Similar views about music were expressed by Plato, Aristotle and Socrates. In The Republic, Plato cites the cautionary utterances of Damon of Athens, one of the first Greeks to expound on the effects of music on the human psyche. Damon went as far as to suggest that altering the songs of a country would result in altering the laws of a country. He warned that the changes might appear innocent at first, but over time, music born of questionable motives and aesthetics could have deleterious socio-cultural consequences.
In recent decades, we have witnessed in our contemporary culture the toxic effects of music that has morally questionable lyrics. There has been a normalization of depravity offering proof that Damon of Athens was quite prescient in his concerns regarding the effects of music to debase a particular culture.
A significant aspect of our cultural inheritance vis-à-vis the attitudes and outlooks of the cultural spheres of the past is that the goodness feature in the beauty, truth and goodness paradigm (axiology) remains a salient factor. Western music is the progeny of the Judeo-Christian ethos that evolved over the past 2,000 years. The religious underpinnings of that tradition should not fall prey to the secular, materialist, nihilistic, or politically correct conceits that have had the effect of diminishing the Judeo-Christian moral principles and virtues that might allow us to fashion a culture of peace.
In I Cor. 10:23, we read that all things are permissible, but not all things are beneficial. Our artistic choices, whether we are artists or appreciators, ought to be predicated on ideals that are rooted in Godism. Rev. Moon often said that “religion and music go hand in hand.” Religion and music in their best iterations can assist in the “re-binding” of humankind to our Heavenly Parent. Mother Moon reiterated that sentiment in her Rally of Hope address on November 22, 2020, when she cited her admiration for the art of the Christian cultural sphere:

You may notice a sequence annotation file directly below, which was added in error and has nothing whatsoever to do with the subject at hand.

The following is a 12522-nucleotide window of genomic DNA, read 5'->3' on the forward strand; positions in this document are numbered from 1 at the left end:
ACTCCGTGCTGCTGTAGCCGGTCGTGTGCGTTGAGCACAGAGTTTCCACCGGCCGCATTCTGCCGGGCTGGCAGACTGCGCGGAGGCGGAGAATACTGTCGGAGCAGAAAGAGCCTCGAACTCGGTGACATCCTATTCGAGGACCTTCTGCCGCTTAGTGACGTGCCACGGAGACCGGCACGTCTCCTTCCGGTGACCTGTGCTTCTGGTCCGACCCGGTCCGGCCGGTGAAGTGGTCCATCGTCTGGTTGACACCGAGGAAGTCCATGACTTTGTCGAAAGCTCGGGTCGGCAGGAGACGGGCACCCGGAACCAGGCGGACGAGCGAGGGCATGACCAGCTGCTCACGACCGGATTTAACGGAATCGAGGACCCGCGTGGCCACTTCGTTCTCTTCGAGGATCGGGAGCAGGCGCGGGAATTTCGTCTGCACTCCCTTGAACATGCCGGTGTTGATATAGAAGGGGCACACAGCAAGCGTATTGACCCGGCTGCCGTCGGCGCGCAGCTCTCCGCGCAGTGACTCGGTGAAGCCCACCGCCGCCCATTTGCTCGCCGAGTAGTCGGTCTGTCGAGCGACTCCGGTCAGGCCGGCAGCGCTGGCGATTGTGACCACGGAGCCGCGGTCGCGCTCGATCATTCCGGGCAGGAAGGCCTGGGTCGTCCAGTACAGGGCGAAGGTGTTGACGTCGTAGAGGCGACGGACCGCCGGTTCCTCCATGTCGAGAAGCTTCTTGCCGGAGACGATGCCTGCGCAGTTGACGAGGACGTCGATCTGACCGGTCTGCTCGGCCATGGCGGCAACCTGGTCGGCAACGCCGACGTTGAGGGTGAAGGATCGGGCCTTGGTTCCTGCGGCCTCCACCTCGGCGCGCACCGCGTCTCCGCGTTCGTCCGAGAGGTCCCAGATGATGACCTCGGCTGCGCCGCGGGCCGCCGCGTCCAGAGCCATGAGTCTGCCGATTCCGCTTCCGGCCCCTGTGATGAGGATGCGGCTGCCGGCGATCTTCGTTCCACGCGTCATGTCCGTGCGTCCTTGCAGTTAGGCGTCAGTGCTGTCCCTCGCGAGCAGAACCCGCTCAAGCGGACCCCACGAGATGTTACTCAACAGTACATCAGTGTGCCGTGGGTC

“In the past, as the Christian cultural realm waited for the Messiah to come again, an ancient, beautiful culture was formed with the European continent at its center. It is still loved today by all peoples of the world. That culture is the culture of longing for the Messiah. What I want to say now is that although due to the Fall, people have been lacking in filial devotion to our Heavenly Parent, who has endured and waited six thousand years for us, I wish to see their beautiful arts — which express the love, joy and praise they return to their Parent — shining forevermore through the revolution of the culture of heart. The arts are also a swift path by which the world can become one.”
Artists have a considerable role to play in that endeavor, therefore our understanding of what we might inherit from past cultures regarding the beauty, truth and goodness paradigm when it comports with the ideals of Godism remains an essential factor.
As Mother Moon noted, the aesthetic of beautiful music and art can be a profound unifying force when it resembles God’s divine nature in image, and then amplifies and substantiates the laws and principles of which God is the chief author and propagator. When that occurs, art can assist in our quest for truth and love in deeply meaningful ways.♦
David Eaton has been the music director of the New York City Symphony since 1985 and is currently an artist-in-residence in Korea serving as the Director of Music at the Hyo Jeong Cultural Foundation and conductor of the newly-formed Hyo Jeong Youth Orchestra. He received an honorary doctorate from Unification Theological Seminary in 2016. His book on which this article is based is available here.